How the Auto Industry Got Fuel Efficiency Wrong the First Time

As if you didn’t already know, the auto industry got things wrong on the EPA’s mileage ratings for the cars on the roadway back in 1983. No, I’m not stating that the EPA got it wrong the first time around. That would be irresponsible and also would undermine the carefully worked out compromises that both politicians and the auto manufacturers were able to reach. So, let me explain. Back in 1983 both Congress and the automakers got together with the EPA to negotiate a new mileage rating system. One layer of saboteurs did all the work on the new miles per gallon goal. They literally wrote a new rule that would result in a whopping increase in the amount of mileage per gallon.

The 1983 law specified a 12 percent increase in the first year and an amazing 22 percent in the second year. For the third year, the goal was set at 27 percent. Chrysler and other large automakerstelio ads claimed that if these large automobiles were given the mileage ratings that were traditionally associated with full-size pickups and SUVs they would get 27 miles per gallon on the highway. Indeed, the 1983 law set very ambitious goals that the participating automakers surely knew were feasible. At the time, the thinking was that light trucks would get more mileage per gallon and full-size pickups would get less. Each vehicle would get one mile per gallon.

Both houses of Congress were heavily involved in deciding how the new mileage ratings were to be compiled. They discussed fuel economy in terms of miles per gallon only. They decided that either mileage would be used to define a gallon of gas, while the other would be used to define the number of miles per mile a vehicle would get. They soon discovered that the two rating systems did not match. Soon after this problem was discovered, Congress passed a joint resolution calling for a compromise. They agreed on a compromise between usage of fuel ratings in theedo Edmunds, as the traditional gauge, and new mileage ratings mandated by a new government agency, the Department of Energy. Soon after, a debate on this compromise began. Many people felt that the new ratings were still too high and said that they didn’t feel safe using a number higher than 84 mpg. But the newly created Department of Energy was quick to respond. They released a statement that 31 mpg was the suitable average.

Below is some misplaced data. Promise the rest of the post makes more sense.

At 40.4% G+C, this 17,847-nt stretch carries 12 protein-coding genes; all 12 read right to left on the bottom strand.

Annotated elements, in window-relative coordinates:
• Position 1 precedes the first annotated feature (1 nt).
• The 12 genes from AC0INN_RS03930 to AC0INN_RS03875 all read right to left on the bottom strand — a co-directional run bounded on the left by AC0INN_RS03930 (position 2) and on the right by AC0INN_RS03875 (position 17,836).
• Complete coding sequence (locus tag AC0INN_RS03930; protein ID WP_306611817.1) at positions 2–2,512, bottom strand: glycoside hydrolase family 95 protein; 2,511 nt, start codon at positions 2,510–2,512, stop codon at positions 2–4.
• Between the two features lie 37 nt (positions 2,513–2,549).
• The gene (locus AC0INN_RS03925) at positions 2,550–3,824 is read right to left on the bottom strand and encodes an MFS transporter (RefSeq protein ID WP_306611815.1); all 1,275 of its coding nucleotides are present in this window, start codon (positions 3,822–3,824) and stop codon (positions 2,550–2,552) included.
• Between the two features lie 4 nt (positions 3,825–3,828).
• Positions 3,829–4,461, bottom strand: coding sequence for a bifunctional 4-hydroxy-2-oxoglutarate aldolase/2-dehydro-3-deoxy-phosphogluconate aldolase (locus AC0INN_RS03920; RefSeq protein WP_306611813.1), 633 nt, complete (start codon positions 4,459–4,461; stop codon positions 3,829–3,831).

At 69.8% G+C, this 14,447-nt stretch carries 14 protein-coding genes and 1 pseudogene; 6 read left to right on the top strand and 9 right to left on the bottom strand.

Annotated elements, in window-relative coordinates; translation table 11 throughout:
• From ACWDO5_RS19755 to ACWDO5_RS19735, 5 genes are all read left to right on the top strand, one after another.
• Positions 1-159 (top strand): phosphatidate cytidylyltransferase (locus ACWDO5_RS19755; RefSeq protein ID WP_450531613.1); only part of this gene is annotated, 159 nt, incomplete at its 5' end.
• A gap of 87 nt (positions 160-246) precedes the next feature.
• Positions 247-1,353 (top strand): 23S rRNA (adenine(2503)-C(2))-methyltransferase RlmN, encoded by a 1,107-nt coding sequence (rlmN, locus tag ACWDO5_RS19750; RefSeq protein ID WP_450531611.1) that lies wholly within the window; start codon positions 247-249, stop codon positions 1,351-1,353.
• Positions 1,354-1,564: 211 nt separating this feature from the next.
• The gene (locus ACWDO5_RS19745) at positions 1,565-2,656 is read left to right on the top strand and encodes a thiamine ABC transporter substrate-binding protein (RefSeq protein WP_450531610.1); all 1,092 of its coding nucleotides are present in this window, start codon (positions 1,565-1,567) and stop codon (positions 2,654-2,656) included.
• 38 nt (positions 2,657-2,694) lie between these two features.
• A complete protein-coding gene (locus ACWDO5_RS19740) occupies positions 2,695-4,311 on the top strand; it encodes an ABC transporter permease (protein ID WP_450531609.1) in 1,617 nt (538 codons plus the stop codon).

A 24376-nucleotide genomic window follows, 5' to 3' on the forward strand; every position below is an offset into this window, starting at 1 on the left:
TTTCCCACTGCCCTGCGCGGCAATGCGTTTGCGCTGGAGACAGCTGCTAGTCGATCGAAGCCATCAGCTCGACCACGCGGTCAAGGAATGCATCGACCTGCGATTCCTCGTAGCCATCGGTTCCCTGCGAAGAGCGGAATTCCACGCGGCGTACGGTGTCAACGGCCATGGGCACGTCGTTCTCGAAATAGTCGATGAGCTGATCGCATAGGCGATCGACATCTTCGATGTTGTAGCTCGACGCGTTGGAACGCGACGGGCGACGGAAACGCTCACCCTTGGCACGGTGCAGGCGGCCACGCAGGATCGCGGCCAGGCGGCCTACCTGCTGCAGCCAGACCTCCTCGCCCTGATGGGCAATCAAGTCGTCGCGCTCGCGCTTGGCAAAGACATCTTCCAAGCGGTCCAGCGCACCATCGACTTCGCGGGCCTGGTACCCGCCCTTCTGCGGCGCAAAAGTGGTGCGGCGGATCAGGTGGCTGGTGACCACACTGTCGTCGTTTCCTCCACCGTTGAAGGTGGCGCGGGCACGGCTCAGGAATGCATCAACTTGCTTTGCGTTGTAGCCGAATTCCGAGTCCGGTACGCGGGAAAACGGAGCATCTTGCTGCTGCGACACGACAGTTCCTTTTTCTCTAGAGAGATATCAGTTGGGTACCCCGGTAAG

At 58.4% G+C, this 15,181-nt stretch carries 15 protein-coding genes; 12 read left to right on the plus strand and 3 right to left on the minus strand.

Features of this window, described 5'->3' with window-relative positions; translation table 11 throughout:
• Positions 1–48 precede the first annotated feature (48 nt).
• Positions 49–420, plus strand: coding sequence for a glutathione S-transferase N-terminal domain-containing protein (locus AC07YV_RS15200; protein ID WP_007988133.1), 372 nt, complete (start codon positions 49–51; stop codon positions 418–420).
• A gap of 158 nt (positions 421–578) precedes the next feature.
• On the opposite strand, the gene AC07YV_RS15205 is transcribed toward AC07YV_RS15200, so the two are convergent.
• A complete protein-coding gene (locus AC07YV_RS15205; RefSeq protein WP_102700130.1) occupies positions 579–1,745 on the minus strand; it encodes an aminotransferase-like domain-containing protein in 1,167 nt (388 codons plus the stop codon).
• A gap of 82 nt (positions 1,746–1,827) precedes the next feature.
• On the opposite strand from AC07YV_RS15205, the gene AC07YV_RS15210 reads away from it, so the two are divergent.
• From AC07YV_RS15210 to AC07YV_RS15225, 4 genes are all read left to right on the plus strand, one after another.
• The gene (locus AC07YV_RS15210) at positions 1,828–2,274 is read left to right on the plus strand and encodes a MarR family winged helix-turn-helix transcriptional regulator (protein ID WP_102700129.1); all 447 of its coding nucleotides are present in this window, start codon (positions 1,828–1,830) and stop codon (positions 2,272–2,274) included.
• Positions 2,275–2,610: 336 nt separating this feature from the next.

They also said that ratings could be misleading, as only 55 percent of cars sold in the United States currently fall within that average. Finally, in 1984, after the equipment was finalized and the prototypes were built, the EPA finally approved the Hydrogen Fuel Technology Act of 1984, by which time 1, blenders of HHO gas could be injected into the vehicles. Yup, your car can be running on water, and fuel efficiencies can rise by well over 100 percent. For those who remember, here is the lowdown on how they got half a dozen mpg in a pickup truck:H hitch into the standard style of trailer, with a good 4×4 suspension. A low capacity internal combustion engine, with a mounted fuel tank external to the engine compartment:H20 keyLess than half a horsepower short of the minimum required for igniting the spark plugs also attached an electrolyzer to the hydrogen generator result was far more jaws than brains! An electrolyzer produces a gas known as HHO, or Brown’s Gas. This gas is highly combustible and Absolutely safe.